Limit travel privileges to seasoned workers who have a proven track record with the company. Be clear in differentiating between full-time and part-time workers, seasonal staff and cross-training employees. Include in your policy if you are willing to offer travel privileges to exempt or non-exempt workers. It is vital to spell out the inability to accommodate spouse, partner or dependent child travel arrangements. Sure, a worker could still bring -- on his own dime -- a wife and child for an overseas trip to Germany, but if the company has a policy specifically forbidding any corporate involvement in these plans, it also cannot be held liable for any mishaps, missed connections or lost luggage.

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    3. Who Pays?

    Generally speaking, there are two options: Up-front pay or reimbursement. Sending off the worker with a company credit card or petty cash can lead to lax fiscal restraint. Reimbursing the worker -- up to a stated per-diem amount -- for invoiced incidentals forces the employee to be frugal and document each penny spent. Not surprisingly, employees are not too keen on the latter. This is exacerbated by sluggish reimbursements and prolonged invoice review times. If your business does opt for a reimbursement policy, make sure to place a five to seven business day limit on resources managers to okay original invoices and expense sheets.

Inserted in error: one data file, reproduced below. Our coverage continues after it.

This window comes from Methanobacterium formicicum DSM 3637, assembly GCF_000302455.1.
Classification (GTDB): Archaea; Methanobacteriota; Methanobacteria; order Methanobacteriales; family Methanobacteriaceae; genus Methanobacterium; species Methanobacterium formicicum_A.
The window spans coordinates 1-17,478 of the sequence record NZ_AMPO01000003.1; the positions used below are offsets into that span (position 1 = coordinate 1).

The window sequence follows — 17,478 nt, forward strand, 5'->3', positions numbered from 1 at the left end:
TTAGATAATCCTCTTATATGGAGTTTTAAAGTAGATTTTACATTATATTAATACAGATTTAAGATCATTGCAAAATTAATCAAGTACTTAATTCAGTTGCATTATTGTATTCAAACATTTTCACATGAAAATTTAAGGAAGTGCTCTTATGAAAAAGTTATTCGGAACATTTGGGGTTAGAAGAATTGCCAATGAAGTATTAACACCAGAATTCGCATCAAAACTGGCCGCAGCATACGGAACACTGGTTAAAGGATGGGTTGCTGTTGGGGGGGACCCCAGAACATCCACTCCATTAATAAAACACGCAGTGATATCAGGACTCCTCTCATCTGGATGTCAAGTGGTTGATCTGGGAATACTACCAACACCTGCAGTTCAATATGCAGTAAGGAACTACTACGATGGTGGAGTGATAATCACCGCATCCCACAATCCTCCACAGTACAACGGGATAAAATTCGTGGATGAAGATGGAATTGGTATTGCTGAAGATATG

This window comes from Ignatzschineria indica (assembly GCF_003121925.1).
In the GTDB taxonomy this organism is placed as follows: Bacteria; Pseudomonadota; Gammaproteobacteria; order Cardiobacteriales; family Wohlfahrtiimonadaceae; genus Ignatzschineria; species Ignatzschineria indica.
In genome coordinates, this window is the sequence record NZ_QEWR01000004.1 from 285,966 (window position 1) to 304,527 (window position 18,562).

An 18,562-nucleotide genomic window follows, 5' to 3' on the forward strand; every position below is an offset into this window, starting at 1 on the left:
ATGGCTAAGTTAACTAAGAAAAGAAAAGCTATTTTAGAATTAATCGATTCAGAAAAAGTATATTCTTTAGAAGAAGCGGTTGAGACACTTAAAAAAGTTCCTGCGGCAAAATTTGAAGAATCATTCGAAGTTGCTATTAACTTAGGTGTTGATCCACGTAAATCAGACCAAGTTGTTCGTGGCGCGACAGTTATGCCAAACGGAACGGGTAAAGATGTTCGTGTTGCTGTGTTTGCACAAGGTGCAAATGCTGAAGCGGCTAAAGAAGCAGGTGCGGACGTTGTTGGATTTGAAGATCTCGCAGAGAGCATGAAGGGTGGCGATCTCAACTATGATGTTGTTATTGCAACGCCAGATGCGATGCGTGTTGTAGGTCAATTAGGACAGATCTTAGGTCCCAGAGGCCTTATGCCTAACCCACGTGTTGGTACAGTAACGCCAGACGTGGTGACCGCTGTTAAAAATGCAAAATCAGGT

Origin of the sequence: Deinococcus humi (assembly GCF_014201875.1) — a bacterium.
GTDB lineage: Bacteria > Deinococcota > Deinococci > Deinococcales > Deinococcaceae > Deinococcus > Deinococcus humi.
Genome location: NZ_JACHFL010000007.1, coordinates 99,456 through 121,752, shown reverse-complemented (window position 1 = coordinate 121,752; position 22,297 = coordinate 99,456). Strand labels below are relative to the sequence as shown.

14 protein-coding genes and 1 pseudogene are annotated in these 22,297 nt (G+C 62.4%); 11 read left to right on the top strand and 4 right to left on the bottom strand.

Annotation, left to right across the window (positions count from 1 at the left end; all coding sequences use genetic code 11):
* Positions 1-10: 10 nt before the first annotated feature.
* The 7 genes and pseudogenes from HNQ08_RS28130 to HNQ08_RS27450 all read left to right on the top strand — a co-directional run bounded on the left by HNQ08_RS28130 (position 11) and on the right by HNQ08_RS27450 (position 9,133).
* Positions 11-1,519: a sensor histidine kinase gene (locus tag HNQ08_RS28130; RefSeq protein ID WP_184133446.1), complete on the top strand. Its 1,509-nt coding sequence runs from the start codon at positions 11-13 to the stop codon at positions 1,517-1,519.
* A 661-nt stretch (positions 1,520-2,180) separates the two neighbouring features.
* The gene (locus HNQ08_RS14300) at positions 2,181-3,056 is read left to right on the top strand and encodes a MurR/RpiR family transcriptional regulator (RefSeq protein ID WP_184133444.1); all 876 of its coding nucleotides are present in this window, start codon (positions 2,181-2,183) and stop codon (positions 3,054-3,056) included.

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    4. Limit Liability

    Note which travel agents, airlines, rental car companies, eateries or insurance carriers the traveling employee may use. If the worker goes outside these parameters, make it clear that the business is not responsible for the charges incurred. Spell out the presence (or absence) of a travel insurance policy that covers the worker’s physical wellbeing. Be sure to include information about legal problems the employee may encounter, such as traffic tickets or arrests -- this not only helps you as an employer, but also makes for a better business trip for the employee who is welladvised from the start. A worker, who agrees to hold a company harmless from any damages related to legal costs, will have a difficult time suing later on to recoup attorney’s fees or ticket costs. Furthermore, ensure that travelers understand that it is the company’s policy to comply with local law enforcement and applicable laws.

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    5. Standardize Authorization Processes

    If there are just you and a few workers, it is easy to oversee the company’s travel. Fast forward to five years from now, and you may be located at a headquarter office with five satellites in different states. Suddenly oversight is not all that easy anymore. So go ahead and define early on the types of circumstances that warrant travel authorizations, who makes these determinations and also who verifies them. Institute an authorized party for in-the-field personnel to call on if there are questions or a need to deviate from standard travel policies.

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    A business travel policy that can grow with a business is of value for the company and its workers. Antiquated procedures frustrate workers, while outdated accommodation allowances make the business look cheap. Remember: Letting your workers travel in affordable style not only forges good relationships with other business entities, but it also goes a long way to ensuring increased staff retention.